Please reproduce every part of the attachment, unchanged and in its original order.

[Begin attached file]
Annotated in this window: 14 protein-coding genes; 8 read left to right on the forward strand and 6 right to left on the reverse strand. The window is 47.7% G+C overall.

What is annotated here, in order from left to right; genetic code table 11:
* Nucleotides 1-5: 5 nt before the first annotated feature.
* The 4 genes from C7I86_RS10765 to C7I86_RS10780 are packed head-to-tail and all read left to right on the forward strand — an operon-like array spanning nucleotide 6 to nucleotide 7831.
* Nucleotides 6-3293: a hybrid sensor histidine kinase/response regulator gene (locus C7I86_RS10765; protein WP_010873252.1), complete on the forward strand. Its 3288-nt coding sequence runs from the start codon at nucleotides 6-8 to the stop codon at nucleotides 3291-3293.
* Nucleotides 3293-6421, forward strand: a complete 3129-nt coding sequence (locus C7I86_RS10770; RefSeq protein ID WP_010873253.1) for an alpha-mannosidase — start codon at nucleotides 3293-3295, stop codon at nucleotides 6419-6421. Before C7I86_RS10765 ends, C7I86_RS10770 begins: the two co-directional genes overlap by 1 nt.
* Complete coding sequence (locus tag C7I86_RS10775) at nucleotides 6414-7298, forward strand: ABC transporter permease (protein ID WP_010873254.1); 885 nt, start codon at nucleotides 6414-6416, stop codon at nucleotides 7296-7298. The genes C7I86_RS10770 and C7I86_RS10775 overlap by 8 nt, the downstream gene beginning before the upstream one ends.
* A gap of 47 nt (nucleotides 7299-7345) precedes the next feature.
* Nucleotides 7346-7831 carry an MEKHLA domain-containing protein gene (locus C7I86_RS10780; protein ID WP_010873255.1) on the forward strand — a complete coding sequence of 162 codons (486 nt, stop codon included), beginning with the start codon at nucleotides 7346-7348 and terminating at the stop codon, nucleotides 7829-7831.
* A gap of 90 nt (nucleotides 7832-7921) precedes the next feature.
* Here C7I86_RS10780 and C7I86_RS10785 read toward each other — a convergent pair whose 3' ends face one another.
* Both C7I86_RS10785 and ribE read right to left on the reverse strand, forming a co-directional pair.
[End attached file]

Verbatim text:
Annotated in this window: 14 protein-coding genes; 8 read left to right on the forward strand and 6 right to left on the reverse strand. The window is 47.7% G+C overall.

What is annotated here, in order from left to right; genetic code table 11:
* Nucleotides 1-5: 5 nt before the first annotated feature.
* The 4 genes from C7I86_RS10765 to C7I86_RS10780 are packed head-to-tail and all read left to right on the forward strand — an operon-like array spanning nucleotide 6 to nucleotide 7831.
* Nucleotides 6-3293: a hybrid sensor histidine kinase/response regulator gene (locus C7I86_RS10765; protein WP_010873252.1), complete on the forward strand. Its 3288-nt coding sequence runs from the start codon at nucleotides 6-8 to the stop codon at nucleotides 3291-3293.
* Nucleotides 3293-6421, forward strand: a complete 3129-nt coding sequence (locus C7I86_RS10770; RefSeq protein ID WP_010873253.1) for an alpha-mannosidase — start codon at nucleotides 3293-3295, stop codon at nucleotides 6419-6421. Before C7I86_RS10765 ends, C7I86_RS10770 begins: the two co-directional genes overlap by 1 nt.
* Complete coding sequence (locus tag C7I86_RS10775) at nucleotides 6414-7298, forward strand: ABC transporter permease (protein ID WP_010873254.1); 885 nt, start codon at nucleotides 6414-6416, stop codon at nucleotides 7296-7298. The genes C7I86_RS10770 and C7I86_RS10775 overlap by 8 nt, the downstream gene beginning before the upstream one ends.
* A gap of 47 nt (nucleotides 7299-7345) precedes the next feature.
* Nucleotides 7346-7831 carry an MEKHLA domain-containing protein gene (locus C7I86_RS10780; protein ID WP_010873255.1) on the forward strand — a complete coding sequence of 162 codons (486 nt, stop codon included), beginning with the start codon at nucleotides 7346-7348 and terminating at the stop codon, nucleotides 7829-7831.
* A gap of 90 nt (nucleotides 7832-7921) precedes the next feature.
* Here C7I86_RS10780 and C7I86_RS10785 read toward each other — a convergent pair whose 3' ends face one another.
* Both C7I86_RS10785 and ribE read right to left on the reverse strand, forming a co-directional pair.